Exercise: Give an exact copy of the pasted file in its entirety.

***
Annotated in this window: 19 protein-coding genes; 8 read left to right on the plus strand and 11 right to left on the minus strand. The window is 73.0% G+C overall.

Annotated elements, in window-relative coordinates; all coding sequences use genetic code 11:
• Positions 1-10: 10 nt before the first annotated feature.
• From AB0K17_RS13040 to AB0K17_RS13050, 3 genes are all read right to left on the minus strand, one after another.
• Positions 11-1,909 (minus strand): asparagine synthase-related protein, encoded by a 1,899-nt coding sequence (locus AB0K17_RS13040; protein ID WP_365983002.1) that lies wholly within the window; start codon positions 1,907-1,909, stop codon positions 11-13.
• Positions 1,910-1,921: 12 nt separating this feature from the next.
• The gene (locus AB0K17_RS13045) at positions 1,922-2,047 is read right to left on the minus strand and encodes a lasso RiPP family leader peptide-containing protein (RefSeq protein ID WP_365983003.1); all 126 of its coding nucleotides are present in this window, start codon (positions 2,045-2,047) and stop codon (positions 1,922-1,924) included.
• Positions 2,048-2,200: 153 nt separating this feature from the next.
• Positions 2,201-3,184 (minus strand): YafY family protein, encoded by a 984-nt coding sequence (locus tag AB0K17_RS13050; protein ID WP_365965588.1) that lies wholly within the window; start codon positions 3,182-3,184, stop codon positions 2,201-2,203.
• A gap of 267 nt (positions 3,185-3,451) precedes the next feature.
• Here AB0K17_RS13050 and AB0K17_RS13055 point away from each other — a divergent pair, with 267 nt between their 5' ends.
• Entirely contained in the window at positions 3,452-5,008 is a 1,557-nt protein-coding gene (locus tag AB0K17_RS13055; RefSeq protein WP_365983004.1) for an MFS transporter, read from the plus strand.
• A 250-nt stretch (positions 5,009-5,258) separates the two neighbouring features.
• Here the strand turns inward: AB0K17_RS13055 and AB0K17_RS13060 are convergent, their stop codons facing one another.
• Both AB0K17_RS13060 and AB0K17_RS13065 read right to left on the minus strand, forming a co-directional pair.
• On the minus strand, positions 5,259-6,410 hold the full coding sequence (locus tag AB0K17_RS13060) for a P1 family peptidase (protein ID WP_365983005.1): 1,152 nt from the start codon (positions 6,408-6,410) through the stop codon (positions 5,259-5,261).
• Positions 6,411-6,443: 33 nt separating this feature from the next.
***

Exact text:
Annotated in this window: 19 protein-coding genes; 8 read left to right on the plus strand and 11 right to left on the minus strand. The window is 73.0% G+C overall.

Annotated elements, in window-relative coordinates; all coding sequences use genetic code 11:
• Positions 1-10: 10 nt before the first annotated feature.
• From AB0K17_RS13040 to AB0K17_RS13050, 3 genes are all read right to left on the minus strand, one after another.
• Positions 11-1,909 (minus strand): asparagine synthase-related protein, encoded by a 1,899-nt coding sequence (locus AB0K17_RS13040; protein ID WP_365983002.1) that lies wholly within the window; start codon positions 1,907-1,909, stop codon positions 11-13.
• Positions 1,910-1,921: 12 nt separating this feature from the next.
• The gene (locus AB0K17_RS13045) at positions 1,922-2,047 is read right to left on the minus strand and encodes a lasso RiPP family leader peptide-containing protein (RefSeq protein ID WP_365983003.1); all 126 of its coding nucleotides are present in this window, start codon (positions 2,045-2,047) and stop codon (positions 1,922-1,924) included.
• Positions 2,048-2,200: 153 nt separating this feature from the next.
• Positions 2,201-3,184 (minus strand): YafY family protein, encoded by a 984-nt coding sequence (locus tag AB0K17_RS13050; protein ID WP_365965588.1) that lies wholly within the window; start codon positions 3,182-3,184, stop codon positions 2,201-2,203.
• A gap of 267 nt (positions 3,185-3,451) precedes the next feature.
• Here AB0K17_RS13050 and AB0K17_RS13055 point away from each other — a divergent pair, with 267 nt between their 5' ends.
• Entirely contained in the window at positions 3,452-5,008 is a 1,557-nt protein-coding gene (locus tag AB0K17_RS13055; RefSeq protein WP_365983004.1) for an MFS transporter, read from the plus strand.
• A 250-nt stretch (positions 5,009-5,258) separates the two neighbouring features.
• Here the strand turns inward: AB0K17_RS13055 and AB0K17_RS13060 are convergent, their stop codons facing one another.
• Both AB0K17_RS13060 and AB0K17_RS13065 read right to left on the minus strand, forming a co-directional pair.
• On the minus strand, positions 5,259-6,410 hold the full coding sequence (locus tag AB0K17_RS13060) for a P1 family peptidase (protein ID WP_365983005.1): 1,152 nt from the start codon (positions 6,408-6,410) through the stop codon (positions 5,259-5,261).
• Positions 6,411-6,443: 33 nt separating this feature from the next.